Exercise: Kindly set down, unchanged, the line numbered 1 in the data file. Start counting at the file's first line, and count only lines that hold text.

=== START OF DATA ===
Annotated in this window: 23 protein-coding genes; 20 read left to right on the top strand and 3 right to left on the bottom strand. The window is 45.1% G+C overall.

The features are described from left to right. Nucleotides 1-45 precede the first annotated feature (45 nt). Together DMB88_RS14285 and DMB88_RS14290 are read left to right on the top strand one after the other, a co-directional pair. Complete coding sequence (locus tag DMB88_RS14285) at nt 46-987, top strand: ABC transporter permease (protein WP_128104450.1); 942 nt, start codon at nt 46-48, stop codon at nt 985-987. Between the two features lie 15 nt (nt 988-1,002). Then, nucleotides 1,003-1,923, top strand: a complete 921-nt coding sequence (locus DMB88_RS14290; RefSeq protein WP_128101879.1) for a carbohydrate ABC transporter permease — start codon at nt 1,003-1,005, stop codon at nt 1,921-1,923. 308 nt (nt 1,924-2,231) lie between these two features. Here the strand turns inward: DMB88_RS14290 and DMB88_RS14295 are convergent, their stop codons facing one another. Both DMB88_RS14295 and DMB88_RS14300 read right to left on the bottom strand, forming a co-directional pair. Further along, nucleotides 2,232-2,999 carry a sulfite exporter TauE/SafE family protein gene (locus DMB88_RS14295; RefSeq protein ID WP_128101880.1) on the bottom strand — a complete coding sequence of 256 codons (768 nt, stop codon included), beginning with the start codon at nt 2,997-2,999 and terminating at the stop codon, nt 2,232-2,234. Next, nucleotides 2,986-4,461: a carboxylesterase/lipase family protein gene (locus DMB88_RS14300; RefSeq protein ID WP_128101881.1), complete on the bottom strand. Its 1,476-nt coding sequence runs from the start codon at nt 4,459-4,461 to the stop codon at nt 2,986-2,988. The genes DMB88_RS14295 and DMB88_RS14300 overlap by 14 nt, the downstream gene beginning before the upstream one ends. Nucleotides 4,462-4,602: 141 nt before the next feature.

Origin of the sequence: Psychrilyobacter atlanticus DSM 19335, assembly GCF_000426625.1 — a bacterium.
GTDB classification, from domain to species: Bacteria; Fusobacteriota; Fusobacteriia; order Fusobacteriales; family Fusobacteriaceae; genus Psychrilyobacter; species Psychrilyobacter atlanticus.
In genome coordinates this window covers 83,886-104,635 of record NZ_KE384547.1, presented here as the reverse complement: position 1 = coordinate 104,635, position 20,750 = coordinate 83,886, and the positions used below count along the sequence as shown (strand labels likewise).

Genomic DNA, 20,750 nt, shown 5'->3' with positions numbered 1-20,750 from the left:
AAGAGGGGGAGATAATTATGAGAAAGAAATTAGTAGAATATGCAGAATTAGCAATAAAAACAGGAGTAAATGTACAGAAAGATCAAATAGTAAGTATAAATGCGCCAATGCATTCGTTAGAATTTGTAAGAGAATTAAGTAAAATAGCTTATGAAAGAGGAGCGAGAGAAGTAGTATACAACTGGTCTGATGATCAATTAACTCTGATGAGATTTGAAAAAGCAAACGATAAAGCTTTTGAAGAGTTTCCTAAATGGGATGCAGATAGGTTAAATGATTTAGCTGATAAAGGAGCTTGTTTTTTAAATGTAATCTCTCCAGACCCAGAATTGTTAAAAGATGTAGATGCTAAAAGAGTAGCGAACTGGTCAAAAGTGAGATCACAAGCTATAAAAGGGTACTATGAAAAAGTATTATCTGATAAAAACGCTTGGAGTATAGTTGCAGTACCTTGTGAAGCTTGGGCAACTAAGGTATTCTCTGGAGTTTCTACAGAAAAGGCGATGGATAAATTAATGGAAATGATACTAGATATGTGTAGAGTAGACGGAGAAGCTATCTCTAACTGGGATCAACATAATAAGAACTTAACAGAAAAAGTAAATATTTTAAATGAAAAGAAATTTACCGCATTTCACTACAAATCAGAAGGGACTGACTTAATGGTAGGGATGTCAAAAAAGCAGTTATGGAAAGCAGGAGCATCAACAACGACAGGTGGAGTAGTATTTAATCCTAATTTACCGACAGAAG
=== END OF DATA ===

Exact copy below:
Annotated in this window: 23 protein-coding genes; 20 read left to right on the top strand and 3 right to left on the bottom strand. The window is 45.1% G+C overall.